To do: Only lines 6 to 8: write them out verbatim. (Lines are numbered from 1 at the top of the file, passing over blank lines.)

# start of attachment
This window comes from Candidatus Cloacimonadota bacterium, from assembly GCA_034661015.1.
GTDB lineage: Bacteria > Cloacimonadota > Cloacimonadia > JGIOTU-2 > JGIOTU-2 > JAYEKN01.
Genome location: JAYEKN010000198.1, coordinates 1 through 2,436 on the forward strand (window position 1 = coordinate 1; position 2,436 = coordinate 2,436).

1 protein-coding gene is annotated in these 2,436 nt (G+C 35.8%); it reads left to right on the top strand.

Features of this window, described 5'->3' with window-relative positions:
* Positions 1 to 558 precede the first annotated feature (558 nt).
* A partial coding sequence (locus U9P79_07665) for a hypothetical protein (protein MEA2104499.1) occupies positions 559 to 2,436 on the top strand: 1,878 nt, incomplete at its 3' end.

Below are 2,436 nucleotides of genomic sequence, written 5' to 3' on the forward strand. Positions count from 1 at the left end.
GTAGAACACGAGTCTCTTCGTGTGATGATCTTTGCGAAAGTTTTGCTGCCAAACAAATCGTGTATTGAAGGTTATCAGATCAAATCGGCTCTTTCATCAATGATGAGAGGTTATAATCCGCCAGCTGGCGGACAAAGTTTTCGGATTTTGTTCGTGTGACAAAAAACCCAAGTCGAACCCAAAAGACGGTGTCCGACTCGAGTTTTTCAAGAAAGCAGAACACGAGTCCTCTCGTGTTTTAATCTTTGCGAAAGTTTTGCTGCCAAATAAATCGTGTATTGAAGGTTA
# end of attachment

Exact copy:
* Positions 1 to 558 precede the first annotated feature (558 nt).
* A partial coding sequence (locus U9P79_07665) for a hypothetical protein (protein MEA2104499.1) occupies positions 559 to 2,436 on the top strand: 1,878 nt, incomplete at its 3' end.

Below are 2,436 nucleotides of genomic sequence, written 5' to 3' on the forward strand. Positions count from 1 at the left end.